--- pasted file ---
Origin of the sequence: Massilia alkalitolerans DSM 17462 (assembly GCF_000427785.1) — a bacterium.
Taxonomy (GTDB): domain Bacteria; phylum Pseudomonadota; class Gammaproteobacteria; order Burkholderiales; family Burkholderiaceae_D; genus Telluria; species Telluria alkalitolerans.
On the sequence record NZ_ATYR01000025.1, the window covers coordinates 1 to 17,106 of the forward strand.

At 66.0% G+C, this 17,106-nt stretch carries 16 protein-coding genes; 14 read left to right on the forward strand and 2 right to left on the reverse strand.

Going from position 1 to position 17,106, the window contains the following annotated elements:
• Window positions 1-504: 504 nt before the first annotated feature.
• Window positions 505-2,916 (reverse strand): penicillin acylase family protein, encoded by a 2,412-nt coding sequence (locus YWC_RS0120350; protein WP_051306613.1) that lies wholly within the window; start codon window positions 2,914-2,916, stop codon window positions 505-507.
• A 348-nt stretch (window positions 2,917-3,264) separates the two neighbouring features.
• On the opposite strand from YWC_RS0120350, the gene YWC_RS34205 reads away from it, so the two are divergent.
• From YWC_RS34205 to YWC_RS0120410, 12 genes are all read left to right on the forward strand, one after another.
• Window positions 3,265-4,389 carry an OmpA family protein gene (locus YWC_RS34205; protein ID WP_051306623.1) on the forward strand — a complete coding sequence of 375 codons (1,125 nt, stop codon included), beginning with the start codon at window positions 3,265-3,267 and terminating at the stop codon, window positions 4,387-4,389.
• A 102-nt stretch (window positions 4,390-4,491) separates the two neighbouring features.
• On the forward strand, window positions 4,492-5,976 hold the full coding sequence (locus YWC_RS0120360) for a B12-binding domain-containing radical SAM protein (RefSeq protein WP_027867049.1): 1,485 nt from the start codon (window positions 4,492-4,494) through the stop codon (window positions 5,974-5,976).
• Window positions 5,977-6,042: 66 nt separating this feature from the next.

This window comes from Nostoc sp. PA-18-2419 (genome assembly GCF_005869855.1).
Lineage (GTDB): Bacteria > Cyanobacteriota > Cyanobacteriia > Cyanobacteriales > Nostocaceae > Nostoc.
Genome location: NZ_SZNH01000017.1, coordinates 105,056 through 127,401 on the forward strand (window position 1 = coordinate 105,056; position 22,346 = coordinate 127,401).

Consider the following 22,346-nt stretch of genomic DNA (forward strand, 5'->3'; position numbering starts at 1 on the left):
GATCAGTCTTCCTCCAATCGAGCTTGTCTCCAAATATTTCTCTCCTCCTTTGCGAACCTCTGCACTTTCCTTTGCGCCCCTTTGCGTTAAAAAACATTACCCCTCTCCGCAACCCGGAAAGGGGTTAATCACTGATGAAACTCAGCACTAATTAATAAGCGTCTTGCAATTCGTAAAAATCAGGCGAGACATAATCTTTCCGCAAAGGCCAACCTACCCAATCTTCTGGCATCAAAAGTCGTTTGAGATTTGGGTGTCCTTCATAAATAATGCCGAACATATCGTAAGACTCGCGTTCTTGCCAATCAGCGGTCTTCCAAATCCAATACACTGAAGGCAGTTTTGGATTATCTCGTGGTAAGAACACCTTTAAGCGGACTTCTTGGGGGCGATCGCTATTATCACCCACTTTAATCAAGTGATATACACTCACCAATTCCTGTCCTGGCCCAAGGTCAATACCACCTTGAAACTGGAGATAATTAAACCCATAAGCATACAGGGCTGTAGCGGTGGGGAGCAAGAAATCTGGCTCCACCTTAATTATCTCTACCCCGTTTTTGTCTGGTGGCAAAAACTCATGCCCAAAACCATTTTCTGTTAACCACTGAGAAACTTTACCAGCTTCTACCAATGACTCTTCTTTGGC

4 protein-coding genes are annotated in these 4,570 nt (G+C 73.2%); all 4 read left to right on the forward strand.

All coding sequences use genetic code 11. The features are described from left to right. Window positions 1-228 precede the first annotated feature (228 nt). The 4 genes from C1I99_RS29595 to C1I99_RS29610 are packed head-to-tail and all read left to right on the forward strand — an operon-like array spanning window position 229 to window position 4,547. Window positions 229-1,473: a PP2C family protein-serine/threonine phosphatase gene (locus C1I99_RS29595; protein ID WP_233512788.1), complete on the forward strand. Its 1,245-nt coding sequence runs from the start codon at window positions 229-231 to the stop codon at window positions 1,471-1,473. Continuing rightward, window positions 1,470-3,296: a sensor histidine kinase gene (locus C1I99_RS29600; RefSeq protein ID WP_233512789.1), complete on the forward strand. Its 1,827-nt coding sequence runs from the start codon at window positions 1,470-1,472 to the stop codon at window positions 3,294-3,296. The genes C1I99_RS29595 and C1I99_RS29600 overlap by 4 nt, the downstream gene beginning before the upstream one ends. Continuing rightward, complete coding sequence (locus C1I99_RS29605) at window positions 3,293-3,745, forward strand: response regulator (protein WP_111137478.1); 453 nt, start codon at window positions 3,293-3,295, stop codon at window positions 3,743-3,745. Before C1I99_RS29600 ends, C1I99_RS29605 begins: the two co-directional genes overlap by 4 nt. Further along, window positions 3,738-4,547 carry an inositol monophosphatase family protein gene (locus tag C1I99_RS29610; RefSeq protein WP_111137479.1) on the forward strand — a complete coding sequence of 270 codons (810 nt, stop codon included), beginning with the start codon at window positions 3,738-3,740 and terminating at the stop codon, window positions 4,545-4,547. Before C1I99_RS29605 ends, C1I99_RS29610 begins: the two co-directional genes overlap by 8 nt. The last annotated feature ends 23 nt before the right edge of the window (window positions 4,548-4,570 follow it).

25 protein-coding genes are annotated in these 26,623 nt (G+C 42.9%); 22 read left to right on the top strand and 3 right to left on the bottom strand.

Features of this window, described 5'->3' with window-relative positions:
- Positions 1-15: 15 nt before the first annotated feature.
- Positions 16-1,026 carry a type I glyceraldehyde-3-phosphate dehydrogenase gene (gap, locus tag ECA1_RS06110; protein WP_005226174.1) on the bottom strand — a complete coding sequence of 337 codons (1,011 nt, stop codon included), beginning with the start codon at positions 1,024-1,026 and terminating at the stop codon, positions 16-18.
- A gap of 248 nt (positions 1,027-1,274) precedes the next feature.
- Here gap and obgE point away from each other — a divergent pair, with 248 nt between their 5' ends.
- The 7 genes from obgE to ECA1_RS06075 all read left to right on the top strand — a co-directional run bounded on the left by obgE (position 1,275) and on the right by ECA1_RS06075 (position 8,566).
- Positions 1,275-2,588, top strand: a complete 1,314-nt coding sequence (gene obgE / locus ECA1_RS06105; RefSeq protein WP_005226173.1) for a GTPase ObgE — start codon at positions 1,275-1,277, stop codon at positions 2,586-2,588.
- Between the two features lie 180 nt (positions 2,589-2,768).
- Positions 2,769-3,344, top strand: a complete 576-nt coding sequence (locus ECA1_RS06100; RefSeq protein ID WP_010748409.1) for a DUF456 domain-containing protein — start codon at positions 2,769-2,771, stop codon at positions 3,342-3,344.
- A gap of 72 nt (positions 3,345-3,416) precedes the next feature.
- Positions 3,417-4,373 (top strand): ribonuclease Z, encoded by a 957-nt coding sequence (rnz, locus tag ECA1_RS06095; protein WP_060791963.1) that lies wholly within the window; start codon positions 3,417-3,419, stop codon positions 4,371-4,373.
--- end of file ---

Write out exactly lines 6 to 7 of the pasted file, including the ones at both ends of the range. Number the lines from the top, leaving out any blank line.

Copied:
• Window positions 1-504: 504 nt before the first annotated feature.
• Window positions 505-2,916 (reverse strand): penicillin acylase family protein, encoded by a 2,412-nt coding sequence (locus YWC_RS0120350; protein WP_051306613.1) that lies wholly within the window; start codon window positions 2,914-2,916, stop codon window positions 505-507.